Detroit Free Press:
In a sweeping reorganization of Catholic parish life that will hit the suburbs as well as landmark churches in Detroit's urban core, the Archdiocese of Detroit unveiled tentative proposals Wednesday night to cluster, close and merge some four dozen parishes in the next five years.
Several Detroit-area Catholic landmark churches are threatened with closure in the next several years, based on recommendations made by a layperson's panel to Archbishop Allen Vigneron.
The proposals mean nearly one in five Catholic churches in the archdiocese could be shuttered in the coming years. And unlike a previous round of church closings, which shuttered some 30 Detroit churches in 1989, this time the pain will be felt in parishes throughout Detroit's older suburbs.
Six of seven pastors in Farmington and Farmington Hills, now served by seven parishes, wrote in the report that "if three of the seven parishes were to close within the next 10 years, we would have more than enough parishes to accommodate the present and future Catholic population." The panel recommended those parishes figure out how to do just that.
The tentative proposal would result in 48 fewer parishes for the archdiocese, which now has 270 parishes. Under the proposal, within five years, nine parishes are proposed to close. And over the next several years, another 60 parishes are proposed to be consolidated to 21.
Some parishes agree with the recommendations, and others are likely to vociferously fight them.
Among parishes that are threatened:
• St. Florian parish, with steeples that define the skyline of the once primarily Polish enclave of Hamtramck, could close if the current religious order of priests that pastors the church, the Society of Christ, leaves.
• In Detroit, the Church of the Madonna, the small parish where Father William Cunningham and Eleanor Josaitis launched the social services and civil rights agency Focus: HOPE, may be in danger. The council's recommendation was that Madonna, St. Gregory and Blessed Sacrament Cathedral and St. Benedict in Highland Park should merge to two sites, with one of the sites being Blessed Sacrament.
• The majestic church of Assumption Grotto, on Gratiot at McNichols, is also recommended to merge or close if the current pastor leaves for any reason.
• One of three churches that dominate the near-downtown Detroit skyline along I-75 -- Sweetest Heart of Mary, St. Josaphat and St. Joseph near Eastern Market -- should plan to close.
• The four parishes of Nativity, St. Charles, Good Shepherd and SS. Augustine-Monica, all in Detroit, could eventually merge into one and build a new "green" church along the East Jefferson corridor.
• St. Leo, which for years was the home base of pacifist preacher Bishop Thomas Gumbleton, may have to be sold, the panel said, and merged with St. Cecilia. The panel suggested keeping a building at St. Leo's and naming it after Gumbleton for neighborhood outreach.
• In Oakland County, St. Dennis in Royal Oak, St. Vincent Ferrer in Madison Heights, and St. Mary Magdalen and St. Justin, both in Hazel Park, should consider merging eventually as their pastors retire or move on. A similar directive goes to Our Lady of LaSalette in Berkley, Our Lady of Fatima in Oak Park and St. James in Ferndale.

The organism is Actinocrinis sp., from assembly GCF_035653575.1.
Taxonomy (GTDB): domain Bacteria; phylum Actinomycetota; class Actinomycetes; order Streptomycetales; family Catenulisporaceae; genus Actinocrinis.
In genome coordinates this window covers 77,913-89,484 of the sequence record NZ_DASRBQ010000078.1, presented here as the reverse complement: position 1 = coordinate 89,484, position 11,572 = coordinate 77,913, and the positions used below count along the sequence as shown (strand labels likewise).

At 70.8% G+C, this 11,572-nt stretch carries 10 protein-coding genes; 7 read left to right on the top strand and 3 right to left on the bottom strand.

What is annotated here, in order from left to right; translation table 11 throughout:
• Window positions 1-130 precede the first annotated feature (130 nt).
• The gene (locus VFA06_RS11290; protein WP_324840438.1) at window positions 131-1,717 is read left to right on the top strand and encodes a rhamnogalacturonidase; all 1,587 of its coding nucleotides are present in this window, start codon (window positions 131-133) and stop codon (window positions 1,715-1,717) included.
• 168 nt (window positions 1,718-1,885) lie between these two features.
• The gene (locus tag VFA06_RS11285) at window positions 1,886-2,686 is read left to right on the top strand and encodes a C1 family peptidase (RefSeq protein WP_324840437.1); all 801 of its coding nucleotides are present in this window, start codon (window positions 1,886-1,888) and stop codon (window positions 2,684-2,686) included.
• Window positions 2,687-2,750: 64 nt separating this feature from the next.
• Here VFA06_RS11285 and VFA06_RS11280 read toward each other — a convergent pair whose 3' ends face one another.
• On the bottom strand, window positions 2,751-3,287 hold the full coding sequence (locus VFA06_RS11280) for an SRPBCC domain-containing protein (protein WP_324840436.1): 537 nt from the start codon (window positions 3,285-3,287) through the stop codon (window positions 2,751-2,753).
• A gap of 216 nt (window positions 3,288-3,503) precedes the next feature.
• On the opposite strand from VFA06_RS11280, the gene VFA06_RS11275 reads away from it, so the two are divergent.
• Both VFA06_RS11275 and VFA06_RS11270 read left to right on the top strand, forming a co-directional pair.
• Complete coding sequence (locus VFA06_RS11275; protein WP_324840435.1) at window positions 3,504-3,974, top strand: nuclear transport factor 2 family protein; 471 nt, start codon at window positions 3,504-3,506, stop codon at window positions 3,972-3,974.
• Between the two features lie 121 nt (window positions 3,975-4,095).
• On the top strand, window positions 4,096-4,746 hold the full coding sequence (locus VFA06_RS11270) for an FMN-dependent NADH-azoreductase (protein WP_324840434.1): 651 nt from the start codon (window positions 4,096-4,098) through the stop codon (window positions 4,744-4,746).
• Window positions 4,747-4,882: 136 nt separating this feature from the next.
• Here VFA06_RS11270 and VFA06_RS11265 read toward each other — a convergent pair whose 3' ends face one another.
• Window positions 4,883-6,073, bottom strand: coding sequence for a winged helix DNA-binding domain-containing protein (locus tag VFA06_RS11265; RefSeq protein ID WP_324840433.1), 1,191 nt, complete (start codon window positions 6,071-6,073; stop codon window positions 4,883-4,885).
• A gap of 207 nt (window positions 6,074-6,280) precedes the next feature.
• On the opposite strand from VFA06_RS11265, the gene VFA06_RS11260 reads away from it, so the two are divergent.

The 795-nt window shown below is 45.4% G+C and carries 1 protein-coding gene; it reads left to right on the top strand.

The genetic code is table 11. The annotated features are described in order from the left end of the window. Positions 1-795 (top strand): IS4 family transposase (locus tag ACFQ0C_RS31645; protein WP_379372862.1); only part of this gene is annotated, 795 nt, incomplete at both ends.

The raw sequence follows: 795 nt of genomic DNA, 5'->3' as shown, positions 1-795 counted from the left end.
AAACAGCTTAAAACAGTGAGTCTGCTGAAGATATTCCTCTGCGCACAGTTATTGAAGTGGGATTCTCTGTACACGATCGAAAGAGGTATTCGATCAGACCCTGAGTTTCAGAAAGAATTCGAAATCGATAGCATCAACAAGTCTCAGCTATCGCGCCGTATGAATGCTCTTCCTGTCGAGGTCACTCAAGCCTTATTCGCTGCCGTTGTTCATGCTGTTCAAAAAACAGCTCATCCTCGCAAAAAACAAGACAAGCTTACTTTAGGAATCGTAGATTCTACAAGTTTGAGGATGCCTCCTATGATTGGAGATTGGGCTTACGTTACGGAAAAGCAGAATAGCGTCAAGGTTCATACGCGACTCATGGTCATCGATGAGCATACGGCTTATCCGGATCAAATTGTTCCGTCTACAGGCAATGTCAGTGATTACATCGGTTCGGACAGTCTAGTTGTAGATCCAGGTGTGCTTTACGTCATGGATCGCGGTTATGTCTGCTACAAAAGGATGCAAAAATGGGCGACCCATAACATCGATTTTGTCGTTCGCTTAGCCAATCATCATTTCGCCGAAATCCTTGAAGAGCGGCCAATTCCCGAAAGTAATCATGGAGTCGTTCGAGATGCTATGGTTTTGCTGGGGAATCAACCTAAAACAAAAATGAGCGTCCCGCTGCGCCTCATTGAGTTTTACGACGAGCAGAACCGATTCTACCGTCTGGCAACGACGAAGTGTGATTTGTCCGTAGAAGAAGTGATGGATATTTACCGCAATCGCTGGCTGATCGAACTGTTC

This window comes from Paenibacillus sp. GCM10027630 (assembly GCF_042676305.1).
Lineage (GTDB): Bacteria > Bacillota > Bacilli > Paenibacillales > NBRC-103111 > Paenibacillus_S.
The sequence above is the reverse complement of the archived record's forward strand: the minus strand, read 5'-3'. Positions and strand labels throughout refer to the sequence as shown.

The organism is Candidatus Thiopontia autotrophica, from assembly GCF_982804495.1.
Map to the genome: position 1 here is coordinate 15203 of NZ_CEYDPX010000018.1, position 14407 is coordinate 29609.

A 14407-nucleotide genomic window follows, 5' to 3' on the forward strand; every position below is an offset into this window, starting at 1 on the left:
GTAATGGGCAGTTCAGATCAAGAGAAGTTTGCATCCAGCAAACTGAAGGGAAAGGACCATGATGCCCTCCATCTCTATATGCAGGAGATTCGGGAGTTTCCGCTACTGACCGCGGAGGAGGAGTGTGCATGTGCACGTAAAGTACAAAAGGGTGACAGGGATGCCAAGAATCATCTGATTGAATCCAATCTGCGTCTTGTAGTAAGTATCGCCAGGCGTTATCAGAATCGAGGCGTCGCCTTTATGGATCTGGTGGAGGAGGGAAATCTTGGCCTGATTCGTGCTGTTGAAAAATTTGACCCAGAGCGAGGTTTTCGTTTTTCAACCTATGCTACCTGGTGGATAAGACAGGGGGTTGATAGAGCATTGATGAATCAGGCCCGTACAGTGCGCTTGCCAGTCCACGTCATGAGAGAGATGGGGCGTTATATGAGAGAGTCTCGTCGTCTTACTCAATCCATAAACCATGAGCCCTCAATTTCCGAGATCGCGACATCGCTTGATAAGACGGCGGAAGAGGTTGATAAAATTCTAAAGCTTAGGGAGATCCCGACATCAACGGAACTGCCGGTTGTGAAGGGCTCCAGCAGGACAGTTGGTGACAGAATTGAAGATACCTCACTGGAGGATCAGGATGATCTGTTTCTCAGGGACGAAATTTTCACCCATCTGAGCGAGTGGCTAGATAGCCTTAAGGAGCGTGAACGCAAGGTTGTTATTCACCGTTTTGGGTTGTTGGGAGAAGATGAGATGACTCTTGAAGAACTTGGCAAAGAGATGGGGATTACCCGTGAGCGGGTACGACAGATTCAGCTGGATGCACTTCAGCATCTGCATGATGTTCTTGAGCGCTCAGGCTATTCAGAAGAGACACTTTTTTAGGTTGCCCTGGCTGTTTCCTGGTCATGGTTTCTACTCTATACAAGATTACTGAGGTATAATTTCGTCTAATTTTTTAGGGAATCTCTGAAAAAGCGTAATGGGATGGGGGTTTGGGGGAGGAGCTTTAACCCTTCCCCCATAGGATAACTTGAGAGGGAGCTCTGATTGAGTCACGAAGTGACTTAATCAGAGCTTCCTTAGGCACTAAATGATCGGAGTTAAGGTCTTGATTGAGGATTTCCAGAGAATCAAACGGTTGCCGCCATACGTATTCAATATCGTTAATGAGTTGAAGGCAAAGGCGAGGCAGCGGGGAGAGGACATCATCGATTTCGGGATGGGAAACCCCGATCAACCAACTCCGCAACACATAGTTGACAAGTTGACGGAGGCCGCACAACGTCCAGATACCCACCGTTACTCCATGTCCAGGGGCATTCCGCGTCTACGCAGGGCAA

• In western Wayne County, the panel recommended clustering or merging Our Lady of Grace and St. Sabina in Dearborn Heights, and St. Hilary with St. Robert Bellarmine in Redford Township. In Westland, Divine Savior, St. Theodore and St. Damian should plan to merge. St. Cunegunda in west Detroit should consider merging with St. Barbara and St. Alphonsus in Dearborn.
• In Macomb County, St. Veronica and St. Basil in Eastpointe are urged to merge and Holy Innocents and St. Barnabas in Roseville, now merging, should vacate one of the churches by 2016. St. Louis in Harrison Township and St. Hubert in Harrison Township should cluster.
The archdiocese did not issue a summary of which parishes are threatened. Finding out about a particular parish required going to the archdiocese's website and clicking on each parish listed to read the report. But the site was busy late Wednesday night.
The changes are needed, the archdiocese says, because of the dwindling number of priests, changing demographics and strapped finances. The archbishop said he will decide in February what plans to implement as he considers the panel's recommendations, as well as those made by individual parishes.
"The recommendations are not in themselves the final plans for the future of the Archdiocese of Detroit, although they are serious and well-researched proposals," the archdiocese said in a statement.
The Archdiocese of Detroit now has 293 priests working in 270 parishes. Its leaders say they expect to have one-third fewer priests in the next 10 years.
Detroit was one of the first archdioceses to close churches when then-Cardinal Edmund Szoka ordered some 30 parishes in Detroit to close in 1989.
In the last 10 years alone, about 40 parishes have closed or merged because of the priest shortage and changing demographics in Detroit and its inner-ring suburbs, reducing the number of parishes diocese-wide from 310 to 270.